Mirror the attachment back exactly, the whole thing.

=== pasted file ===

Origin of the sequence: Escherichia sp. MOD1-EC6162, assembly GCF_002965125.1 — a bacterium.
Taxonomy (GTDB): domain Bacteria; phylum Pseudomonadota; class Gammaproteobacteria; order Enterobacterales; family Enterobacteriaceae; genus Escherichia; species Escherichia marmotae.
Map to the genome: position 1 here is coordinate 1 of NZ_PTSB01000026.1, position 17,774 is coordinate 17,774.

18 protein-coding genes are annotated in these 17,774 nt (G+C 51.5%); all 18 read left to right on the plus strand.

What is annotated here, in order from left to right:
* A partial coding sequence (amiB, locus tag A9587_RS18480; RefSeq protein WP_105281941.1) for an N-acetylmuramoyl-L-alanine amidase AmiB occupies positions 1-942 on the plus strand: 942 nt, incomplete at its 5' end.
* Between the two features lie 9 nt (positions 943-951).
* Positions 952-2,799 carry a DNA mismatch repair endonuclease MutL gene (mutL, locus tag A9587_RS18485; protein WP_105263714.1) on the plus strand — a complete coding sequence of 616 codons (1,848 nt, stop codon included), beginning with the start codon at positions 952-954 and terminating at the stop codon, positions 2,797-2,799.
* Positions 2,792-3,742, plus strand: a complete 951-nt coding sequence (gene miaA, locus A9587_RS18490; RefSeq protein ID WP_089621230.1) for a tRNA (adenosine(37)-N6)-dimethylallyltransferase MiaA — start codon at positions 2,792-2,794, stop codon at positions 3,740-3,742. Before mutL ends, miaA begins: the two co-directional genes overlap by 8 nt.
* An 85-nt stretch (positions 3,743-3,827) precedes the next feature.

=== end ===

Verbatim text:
Origin of the sequence: Escherichia sp. MOD1-EC6162, assembly GCF_002965125.1 — a bacterium.
Taxonomy (GTDB): domain Bacteria; phylum Pseudomonadota; class Gammaproteobacteria; order Enterobacterales; family Enterobacteriaceae; genus Escherichia; species Escherichia marmotae.
Map to the genome: position 1 here is coordinate 1 of NZ_PTSB01000026.1, position 17,774 is coordinate 17,774.

18 protein-coding genes are annotated in these 17,774 nt (G+C 51.5%); all 18 read left to right on the plus strand.

What is annotated here, in order from left to right:
* A partial coding sequence (amiB, locus tag A9587_RS18480; RefSeq protein WP_105281941.1) for an N-acetylmuramoyl-L-alanine amidase AmiB occupies positions 1-942 on the plus strand: 942 nt, incomplete at its 5' end.
* Between the two features lie 9 nt (positions 943-951).
* Positions 952-2,799 carry a DNA mismatch repair endonuclease MutL gene (mutL, locus tag A9587_RS18485; protein WP_105263714.1) on the plus strand — a complete coding sequence of 616 codons (1,848 nt, stop codon included), beginning with the start codon at positions 952-954 and terminating at the stop codon, positions 2,797-2,799.
* Positions 2,792-3,742, plus strand: a complete 951-nt coding sequence (gene miaA, locus A9587_RS18490; RefSeq protein ID WP_089621230.1) for a tRNA (adenosine(37)-N6)-dimethylallyltransferase MiaA — start codon at positions 2,792-2,794, stop codon at positions 3,740-3,742. Before mutL ends, miaA begins: the two co-directional genes overlap by 8 nt.
* An 85-nt stretch (positions 3,743-3,827) precedes the next feature.